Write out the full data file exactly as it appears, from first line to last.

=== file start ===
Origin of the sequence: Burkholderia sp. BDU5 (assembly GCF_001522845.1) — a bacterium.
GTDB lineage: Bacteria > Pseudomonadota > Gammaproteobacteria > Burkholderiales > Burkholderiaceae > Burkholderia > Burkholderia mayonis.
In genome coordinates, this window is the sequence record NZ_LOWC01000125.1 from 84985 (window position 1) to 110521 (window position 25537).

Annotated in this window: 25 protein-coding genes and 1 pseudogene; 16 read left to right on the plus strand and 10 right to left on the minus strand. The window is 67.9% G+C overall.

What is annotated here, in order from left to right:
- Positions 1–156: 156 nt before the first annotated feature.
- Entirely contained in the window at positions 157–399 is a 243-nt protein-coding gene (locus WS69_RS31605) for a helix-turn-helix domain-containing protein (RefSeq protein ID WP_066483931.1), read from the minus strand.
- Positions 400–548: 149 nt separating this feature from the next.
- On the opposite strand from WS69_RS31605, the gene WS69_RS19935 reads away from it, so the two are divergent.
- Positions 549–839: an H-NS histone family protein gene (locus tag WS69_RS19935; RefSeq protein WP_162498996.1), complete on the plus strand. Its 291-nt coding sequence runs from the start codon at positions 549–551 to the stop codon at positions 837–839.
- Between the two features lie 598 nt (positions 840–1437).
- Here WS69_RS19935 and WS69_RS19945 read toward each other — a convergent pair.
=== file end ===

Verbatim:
Origin of the sequence: Burkholderia sp. BDU5 (assembly GCF_001522845.1) — a bacterium.
GTDB lineage: Bacteria > Pseudomonadota > Gammaproteobacteria > Burkholderiales > Burkholderiaceae > Burkholderia > Burkholderia mayonis.
In genome coordinates, this window is the sequence record NZ_LOWC01000125.1 from 84985 (window position 1) to 110521 (window position 25537).

Annotated in this window: 25 protein-coding genes and 1 pseudogene; 16 read left to right on the plus strand and 10 right to left on the minus strand. The window is 67.9% G+C overall.

What is annotated here, in order from left to right:
- Positions 1–156: 156 nt before the first annotated feature.
- Entirely contained in the window at positions 157–399 is a 243-nt protein-coding gene (locus WS69_RS31605) for a helix-turn-helix domain-containing protein (RefSeq protein ID WP_066483931.1), read from the minus strand.
- Positions 400–548: 149 nt separating this feature from the next.
- On the opposite strand from WS69_RS31605, the gene WS69_RS19935 reads away from it, so the two are divergent.
- Positions 549–839: an H-NS histone family protein gene (locus tag WS69_RS19935; RefSeq protein WP_162498996.1), complete on the plus strand. Its 291-nt coding sequence runs from the start codon at positions 549–551 to the stop codon at positions 837–839.
- Between the two features lie 598 nt (positions 840–1437).
- Here WS69_RS19935 and WS69_RS19945 read toward each other — a convergent pair.